exist in video games for one reason and one reason only: to make your life hard (and your death easy)
. They touch you
, they spit stuff at you
, they push you around...
However, sometimes the designers mix things up at bit, and you'll run into a Helpful Mook
. While they look like mooks, walk like mooks, and talk like mooks—they even generally show up on your Enemy Scan
as a baddie—these guys aren't as dangerous as their companions. They generally come in two flavors:
- The Genuinely Gentle: Though they have all the traits of Mooks, these guys wouldn't hurt a fly. They do beneficial things for you when you encounter them, such as heal you, give you useful items, and other handy things. Unless they're made to be abused, attacking these guys is one of the purest forms of Videogame Cruelty Potential there is—What the Hell, Player? However, they may be prone to making you shout, "Stop Helping Me!!"
- The Accidentally Assisting: The Minions With An F In Evil of the mook world, these guys may attempt to menace you, but end up going about things the wrong way. Either you can trick them into helping you instead of the bad guys, their "attacks" actually end up doing something useful for you like helping you get to a place you need to be, or you can climb on them. Common in puzzle platformers.
May be used as a form of Fairy Battle
. Compare Savage Setpiece
Examples of the Genuinely Gentle:
- The Walking Bushie enemy in Mother 3. They cast healing PSI on your party and then run away. The enemy guide on Starmen.net even says: "Don't be a jerk and attack it or anything."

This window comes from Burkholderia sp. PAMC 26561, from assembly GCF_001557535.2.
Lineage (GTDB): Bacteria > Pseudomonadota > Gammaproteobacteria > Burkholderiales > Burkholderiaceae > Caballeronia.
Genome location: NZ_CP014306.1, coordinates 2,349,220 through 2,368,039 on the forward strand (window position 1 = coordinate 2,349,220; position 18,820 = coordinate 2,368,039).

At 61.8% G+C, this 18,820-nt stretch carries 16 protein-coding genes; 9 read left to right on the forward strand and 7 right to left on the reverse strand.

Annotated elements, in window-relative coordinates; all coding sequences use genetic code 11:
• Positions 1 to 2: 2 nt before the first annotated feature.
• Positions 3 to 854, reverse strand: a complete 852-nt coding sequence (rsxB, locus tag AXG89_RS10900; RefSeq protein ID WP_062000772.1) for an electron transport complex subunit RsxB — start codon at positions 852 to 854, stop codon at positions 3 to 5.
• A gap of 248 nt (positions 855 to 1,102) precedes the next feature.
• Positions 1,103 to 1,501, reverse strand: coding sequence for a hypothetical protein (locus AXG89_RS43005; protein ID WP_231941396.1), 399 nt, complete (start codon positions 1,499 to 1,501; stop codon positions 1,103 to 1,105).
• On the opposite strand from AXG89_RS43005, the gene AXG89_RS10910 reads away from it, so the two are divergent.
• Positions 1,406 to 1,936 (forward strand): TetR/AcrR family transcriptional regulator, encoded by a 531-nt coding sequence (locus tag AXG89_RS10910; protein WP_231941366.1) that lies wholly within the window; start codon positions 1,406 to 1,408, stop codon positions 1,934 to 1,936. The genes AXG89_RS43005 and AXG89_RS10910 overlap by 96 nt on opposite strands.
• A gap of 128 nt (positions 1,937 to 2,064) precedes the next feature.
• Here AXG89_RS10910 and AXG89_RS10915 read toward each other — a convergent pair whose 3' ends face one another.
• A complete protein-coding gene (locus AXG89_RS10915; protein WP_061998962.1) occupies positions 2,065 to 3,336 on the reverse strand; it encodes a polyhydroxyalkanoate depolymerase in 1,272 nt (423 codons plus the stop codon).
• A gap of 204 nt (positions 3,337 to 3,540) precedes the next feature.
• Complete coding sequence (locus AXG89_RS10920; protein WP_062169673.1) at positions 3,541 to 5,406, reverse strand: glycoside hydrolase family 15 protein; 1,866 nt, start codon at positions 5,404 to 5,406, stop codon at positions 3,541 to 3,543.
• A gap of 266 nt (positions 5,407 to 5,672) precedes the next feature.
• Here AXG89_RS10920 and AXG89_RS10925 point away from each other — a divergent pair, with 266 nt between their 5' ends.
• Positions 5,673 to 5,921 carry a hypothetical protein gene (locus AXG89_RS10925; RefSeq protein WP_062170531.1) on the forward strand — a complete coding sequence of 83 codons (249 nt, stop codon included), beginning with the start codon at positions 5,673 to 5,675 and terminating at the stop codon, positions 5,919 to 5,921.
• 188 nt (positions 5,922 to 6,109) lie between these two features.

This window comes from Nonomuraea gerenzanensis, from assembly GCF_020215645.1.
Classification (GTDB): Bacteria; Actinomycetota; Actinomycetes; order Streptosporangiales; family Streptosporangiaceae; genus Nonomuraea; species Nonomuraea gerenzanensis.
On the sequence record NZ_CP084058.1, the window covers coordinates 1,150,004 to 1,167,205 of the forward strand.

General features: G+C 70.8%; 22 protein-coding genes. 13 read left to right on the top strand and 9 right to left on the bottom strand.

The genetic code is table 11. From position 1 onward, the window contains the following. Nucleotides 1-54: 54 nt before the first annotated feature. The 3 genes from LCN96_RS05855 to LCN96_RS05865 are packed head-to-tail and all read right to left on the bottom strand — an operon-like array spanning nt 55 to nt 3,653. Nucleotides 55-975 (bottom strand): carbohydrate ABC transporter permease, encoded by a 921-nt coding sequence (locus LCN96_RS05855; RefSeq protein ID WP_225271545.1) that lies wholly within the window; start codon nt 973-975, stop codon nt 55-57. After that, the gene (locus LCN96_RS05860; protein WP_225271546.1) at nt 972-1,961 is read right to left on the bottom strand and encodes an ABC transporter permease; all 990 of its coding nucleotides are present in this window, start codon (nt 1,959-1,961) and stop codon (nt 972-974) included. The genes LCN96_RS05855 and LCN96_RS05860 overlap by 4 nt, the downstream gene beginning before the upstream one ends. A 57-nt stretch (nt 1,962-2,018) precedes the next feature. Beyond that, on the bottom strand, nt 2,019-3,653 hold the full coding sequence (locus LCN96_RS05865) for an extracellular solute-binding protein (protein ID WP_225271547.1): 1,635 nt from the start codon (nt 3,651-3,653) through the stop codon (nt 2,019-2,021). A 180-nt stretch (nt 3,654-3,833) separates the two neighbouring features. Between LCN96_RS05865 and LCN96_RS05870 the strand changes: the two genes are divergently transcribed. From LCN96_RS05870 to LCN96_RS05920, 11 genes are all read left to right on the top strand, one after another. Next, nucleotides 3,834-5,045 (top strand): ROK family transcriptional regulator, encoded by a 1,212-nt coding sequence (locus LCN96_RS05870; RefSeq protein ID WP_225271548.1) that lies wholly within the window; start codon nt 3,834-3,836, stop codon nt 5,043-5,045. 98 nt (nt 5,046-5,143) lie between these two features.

- In the first Mother game, there was an enemy that looked like a pair of floating Gracho Marx glasses. If you let it, it would eventually say "Hello!" And flee the battle... Giving you more XP than you would get for killing it. Better yet? You find this in one of the first areas you go to.
- The Mamuta in the Pikmin games. While you can attack them —and you have to do so to get one treasure in Pikmin 2—, all they do is smash your Pikmin into the ground... instantly transforming them to the highest, "flower" level.
- They can do real damage, though only by pure accident, if you have yellow Pikmin armed with bomb-rocks get stomped. Oops on the level of 100 dead Pikmin and the hapless Mamuta.
- They can hurt Olimar, too, but you have to get all up in its grill to do so. Which, of course, you kind of have to to pick all the flower Pikmin he smashed into the ground.
- The Zebon enemy in Kirby's Dreamland 3 and Kirby 64: The Crystal Shards is considered a mook by both games. While it does eat Kirby, it promptly spits him back out again with great force—propelling him to heights he can't reach otherwise, with enough speed to defeat any other mooks in his way.